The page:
The documents record America's knowledge of the atrocities perpetrated against Chileans by the government of General Augusto Pinochet after the military took power in a coup in 1973. But they also show how the Labour government took a more pragmatic view of relations with Chile than it appeared at the time.
The US has declassified a welter of documents referring to the coup and to American policy afterwards. The US has been accused of assisting the military to overthrow the democratically elected government of Salvador Allende, and of turning a blind eye to torture, murder and repression.
A US State department telegram reveals a conversation between an American diplomat and the British charge d'affaires, named only as Haskel, in July 1976. "HMG [Her Majesty's government] has now approved a full shipment of ammunition... to arm two Leander class frigates previously sold to Chileans," it records. One submarine built in Britain had already sailed; the second was about to.
"When asked why the British did not link the sale of ammunition to human rights problems, Haskel replied that HMG's position was that the moral obligation to provide ammunition and other supporting equipment for weapons systems bought and sold in good faith was overriding," the diplomat recorded.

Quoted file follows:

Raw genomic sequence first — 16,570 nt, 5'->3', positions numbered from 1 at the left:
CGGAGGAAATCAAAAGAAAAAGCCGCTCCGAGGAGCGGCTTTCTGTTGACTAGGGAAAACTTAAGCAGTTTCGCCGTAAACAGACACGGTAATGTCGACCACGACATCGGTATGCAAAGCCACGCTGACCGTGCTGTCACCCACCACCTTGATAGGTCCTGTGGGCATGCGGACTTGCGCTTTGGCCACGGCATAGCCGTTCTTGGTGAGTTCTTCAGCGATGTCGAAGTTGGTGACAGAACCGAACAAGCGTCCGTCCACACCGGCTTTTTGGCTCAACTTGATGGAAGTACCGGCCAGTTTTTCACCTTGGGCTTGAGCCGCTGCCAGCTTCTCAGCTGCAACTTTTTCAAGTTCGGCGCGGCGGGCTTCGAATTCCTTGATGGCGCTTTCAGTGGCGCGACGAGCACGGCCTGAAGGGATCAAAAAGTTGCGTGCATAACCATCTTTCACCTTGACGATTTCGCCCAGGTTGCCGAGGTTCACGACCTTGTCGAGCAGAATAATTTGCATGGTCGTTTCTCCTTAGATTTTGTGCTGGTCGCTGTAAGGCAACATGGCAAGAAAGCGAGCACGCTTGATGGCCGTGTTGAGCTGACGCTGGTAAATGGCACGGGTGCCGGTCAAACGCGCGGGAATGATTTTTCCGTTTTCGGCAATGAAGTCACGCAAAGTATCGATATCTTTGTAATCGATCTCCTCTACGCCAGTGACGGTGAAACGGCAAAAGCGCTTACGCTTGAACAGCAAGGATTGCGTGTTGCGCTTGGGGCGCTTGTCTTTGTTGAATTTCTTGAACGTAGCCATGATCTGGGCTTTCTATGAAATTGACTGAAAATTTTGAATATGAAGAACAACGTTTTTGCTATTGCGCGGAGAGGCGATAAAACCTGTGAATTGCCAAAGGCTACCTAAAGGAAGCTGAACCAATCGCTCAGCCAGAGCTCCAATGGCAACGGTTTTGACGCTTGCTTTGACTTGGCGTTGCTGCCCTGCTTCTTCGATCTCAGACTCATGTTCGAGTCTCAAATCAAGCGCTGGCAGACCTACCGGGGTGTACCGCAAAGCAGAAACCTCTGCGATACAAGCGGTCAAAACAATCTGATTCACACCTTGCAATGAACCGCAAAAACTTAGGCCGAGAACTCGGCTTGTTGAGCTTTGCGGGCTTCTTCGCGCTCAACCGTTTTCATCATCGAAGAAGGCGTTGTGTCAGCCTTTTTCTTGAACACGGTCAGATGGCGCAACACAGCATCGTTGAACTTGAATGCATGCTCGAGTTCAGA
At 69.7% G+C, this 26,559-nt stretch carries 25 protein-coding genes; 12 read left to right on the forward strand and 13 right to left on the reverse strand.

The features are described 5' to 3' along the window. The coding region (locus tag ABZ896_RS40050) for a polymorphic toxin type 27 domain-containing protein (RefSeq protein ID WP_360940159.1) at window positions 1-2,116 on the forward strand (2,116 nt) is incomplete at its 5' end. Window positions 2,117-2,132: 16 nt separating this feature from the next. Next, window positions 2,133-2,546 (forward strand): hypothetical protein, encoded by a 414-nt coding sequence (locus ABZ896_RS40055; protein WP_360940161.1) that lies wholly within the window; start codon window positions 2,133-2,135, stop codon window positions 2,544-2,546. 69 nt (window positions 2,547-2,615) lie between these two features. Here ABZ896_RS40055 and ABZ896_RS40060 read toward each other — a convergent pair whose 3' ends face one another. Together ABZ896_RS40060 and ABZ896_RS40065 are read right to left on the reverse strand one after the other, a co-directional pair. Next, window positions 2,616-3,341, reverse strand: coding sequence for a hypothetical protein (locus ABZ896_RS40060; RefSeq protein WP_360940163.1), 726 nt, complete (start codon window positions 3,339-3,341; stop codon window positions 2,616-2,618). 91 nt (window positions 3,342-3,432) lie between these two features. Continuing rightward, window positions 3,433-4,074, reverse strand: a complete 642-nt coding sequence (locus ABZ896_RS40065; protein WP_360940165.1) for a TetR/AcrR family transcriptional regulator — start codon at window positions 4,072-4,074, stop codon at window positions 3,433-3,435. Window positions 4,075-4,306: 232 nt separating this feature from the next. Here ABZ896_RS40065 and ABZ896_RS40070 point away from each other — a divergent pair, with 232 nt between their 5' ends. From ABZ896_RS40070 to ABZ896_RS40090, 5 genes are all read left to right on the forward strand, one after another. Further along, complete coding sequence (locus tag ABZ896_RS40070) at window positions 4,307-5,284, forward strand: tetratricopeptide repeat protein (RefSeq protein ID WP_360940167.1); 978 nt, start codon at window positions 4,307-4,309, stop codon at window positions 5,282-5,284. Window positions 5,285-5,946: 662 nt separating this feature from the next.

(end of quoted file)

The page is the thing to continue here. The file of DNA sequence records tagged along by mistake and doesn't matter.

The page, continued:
The Labour government had withdrawn its ambassador from Chile in protest at human rights abuses, in particular the case of Sheila Cassidy, a doctor imprisoned and tortured by the Chileans. But business continued apparently as normal. The ambassador did not return until 1980, when the Conservatives were back in power.
The documents also record how a young Labour backbencher, Neil Kinnock, wrote to President Jimmy Carter asking about five cases of "disappeared" people with British links. "We suspect, although we cannot confirm, that they are dead," said a memo from a US official. The letter in reply to Mr Kinnock, however, simply said that the US had no knowledge of their whereabouts.
The US had every available reason to know about the repression and murder that was going on in Chile, but its support never flagged. Ten days after the coup, the CIA reported: "The prevailing mood among the Chilean military is to use the current opportunity to stamp out all vestiges of communism in Chile for good. Severe repression is planned."
General Pinochet, now 83, is under house arrest near London awaiting extradition hearings to decide if he will be sent to face trial in Spain for human rights abuses.Reuse content